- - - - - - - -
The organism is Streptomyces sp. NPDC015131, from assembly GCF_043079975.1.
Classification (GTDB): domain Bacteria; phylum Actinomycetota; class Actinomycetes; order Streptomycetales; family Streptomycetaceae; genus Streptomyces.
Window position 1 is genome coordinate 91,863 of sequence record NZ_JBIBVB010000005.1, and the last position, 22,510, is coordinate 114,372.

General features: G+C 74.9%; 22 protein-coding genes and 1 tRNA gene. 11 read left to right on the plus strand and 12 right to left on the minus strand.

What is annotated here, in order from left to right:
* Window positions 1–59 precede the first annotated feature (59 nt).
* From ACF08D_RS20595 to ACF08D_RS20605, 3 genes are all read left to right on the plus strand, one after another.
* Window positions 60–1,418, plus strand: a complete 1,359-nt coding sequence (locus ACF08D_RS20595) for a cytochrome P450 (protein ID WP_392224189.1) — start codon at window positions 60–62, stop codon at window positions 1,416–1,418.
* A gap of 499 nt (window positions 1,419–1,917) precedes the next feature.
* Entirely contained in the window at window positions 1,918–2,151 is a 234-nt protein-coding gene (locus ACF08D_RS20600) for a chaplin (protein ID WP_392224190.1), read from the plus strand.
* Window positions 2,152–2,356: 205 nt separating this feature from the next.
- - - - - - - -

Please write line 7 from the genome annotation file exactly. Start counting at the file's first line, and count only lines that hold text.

* From ACF08D_RS20595 to ACF08D_RS20605, 3 genes are all read left to right on the plus strand, one after another.